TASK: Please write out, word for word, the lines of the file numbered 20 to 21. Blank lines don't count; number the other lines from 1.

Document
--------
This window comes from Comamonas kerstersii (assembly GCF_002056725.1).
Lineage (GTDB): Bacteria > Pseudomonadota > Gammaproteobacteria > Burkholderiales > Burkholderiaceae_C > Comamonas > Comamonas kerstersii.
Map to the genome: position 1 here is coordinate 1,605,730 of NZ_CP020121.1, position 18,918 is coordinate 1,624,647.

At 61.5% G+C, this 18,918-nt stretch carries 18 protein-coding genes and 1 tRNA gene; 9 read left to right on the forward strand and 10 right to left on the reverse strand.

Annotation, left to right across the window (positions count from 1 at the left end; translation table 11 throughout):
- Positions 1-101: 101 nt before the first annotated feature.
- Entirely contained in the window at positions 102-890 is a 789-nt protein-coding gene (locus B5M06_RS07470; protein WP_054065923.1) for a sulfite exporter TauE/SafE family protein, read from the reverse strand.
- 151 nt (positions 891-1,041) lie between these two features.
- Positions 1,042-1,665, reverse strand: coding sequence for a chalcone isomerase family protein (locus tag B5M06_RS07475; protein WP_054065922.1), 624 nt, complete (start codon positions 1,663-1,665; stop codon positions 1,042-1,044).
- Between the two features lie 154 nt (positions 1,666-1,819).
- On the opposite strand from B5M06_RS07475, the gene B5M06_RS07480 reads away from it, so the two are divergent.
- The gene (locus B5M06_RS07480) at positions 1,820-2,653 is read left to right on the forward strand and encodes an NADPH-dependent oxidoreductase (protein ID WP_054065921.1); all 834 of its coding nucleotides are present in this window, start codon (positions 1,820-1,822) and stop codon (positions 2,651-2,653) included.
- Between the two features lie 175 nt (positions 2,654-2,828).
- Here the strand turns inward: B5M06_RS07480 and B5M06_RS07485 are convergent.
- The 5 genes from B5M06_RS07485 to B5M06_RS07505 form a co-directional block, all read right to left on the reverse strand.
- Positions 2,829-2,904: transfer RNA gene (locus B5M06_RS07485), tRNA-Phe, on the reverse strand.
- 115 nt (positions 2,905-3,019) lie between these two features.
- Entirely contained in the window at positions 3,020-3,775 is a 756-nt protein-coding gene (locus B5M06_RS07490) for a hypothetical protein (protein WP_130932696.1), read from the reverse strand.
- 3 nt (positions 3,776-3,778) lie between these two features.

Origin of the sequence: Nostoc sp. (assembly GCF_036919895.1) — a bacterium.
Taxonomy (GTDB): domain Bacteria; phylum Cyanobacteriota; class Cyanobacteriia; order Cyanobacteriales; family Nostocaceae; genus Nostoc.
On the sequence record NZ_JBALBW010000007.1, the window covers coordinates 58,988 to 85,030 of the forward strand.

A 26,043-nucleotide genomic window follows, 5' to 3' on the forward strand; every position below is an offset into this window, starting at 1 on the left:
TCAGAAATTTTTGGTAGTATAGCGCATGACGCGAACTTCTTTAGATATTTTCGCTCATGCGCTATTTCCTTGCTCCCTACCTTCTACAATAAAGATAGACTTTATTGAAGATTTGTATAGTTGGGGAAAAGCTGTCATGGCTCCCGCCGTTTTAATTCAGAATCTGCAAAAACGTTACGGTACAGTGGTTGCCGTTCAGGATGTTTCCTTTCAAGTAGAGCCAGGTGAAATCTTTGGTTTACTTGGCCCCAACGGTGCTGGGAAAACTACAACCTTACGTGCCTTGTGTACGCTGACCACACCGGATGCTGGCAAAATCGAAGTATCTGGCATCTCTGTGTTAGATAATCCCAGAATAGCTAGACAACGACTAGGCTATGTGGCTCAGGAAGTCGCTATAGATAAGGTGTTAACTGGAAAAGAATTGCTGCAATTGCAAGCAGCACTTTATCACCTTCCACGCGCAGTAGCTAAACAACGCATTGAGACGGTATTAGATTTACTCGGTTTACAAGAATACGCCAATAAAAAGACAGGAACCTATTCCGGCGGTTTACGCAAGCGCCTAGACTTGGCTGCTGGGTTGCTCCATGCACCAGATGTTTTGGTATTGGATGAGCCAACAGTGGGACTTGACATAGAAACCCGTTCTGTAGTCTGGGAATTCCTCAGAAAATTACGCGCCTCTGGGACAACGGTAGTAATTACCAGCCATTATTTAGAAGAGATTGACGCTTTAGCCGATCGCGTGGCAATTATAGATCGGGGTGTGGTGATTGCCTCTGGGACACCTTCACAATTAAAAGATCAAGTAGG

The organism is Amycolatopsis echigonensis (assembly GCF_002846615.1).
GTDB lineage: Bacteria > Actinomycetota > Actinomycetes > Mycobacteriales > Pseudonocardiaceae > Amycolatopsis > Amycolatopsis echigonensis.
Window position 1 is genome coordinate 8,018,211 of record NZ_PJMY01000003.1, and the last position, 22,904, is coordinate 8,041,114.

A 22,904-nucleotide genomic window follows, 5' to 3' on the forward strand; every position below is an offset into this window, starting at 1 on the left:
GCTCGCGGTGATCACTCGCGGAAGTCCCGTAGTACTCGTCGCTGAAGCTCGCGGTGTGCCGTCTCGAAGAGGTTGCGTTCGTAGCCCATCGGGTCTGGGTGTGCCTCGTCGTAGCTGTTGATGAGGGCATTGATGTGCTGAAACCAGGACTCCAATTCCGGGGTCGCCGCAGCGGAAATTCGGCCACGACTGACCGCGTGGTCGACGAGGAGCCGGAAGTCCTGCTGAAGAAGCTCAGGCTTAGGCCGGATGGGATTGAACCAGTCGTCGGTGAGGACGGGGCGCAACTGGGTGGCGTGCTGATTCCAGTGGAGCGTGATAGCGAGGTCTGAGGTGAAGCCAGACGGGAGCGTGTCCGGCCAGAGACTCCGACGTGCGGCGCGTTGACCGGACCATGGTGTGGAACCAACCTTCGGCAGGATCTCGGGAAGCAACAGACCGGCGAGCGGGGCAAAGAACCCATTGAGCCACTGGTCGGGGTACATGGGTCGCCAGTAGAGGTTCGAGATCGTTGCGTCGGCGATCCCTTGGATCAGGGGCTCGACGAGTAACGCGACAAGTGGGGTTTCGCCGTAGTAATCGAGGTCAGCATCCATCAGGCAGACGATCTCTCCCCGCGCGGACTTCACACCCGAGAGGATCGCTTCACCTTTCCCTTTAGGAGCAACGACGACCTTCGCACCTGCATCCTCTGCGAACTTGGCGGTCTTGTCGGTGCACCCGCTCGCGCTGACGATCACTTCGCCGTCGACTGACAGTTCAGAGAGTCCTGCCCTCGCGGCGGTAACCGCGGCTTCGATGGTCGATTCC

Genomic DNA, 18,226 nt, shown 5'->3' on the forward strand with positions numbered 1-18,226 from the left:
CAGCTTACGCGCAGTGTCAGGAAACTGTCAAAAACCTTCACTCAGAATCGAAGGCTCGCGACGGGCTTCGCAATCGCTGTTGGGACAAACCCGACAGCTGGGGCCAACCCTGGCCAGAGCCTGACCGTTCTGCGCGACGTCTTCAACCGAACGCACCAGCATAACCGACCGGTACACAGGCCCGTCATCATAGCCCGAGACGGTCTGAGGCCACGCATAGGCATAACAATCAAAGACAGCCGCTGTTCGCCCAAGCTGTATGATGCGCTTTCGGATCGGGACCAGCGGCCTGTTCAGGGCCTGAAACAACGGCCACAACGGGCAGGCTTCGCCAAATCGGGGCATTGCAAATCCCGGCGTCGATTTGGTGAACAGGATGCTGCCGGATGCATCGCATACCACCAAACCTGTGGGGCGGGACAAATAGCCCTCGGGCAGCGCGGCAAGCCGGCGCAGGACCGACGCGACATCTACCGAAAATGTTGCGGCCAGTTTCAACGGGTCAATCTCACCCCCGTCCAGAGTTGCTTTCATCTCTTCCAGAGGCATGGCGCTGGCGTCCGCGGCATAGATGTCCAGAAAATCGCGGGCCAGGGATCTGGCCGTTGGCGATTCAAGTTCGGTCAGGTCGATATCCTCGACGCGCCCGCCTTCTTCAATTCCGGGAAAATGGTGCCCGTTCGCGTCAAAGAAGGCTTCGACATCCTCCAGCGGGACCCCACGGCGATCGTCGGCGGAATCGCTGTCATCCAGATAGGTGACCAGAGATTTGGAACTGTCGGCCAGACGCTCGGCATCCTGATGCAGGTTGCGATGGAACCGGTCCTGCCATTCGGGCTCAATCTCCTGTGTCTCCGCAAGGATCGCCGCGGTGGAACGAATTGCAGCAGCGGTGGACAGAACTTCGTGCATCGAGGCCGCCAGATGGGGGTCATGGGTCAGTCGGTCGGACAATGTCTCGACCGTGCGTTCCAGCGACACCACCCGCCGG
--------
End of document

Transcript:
Origin of the sequence: Nostoc sp. (assembly GCF_036919895.1) — a bacterium.
Taxonomy (GTDB): domain Bacteria; phylum Cyanobacteriota; class Cyanobacteriia; order Cyanobacteriales; family Nostocaceae; genus Nostoc.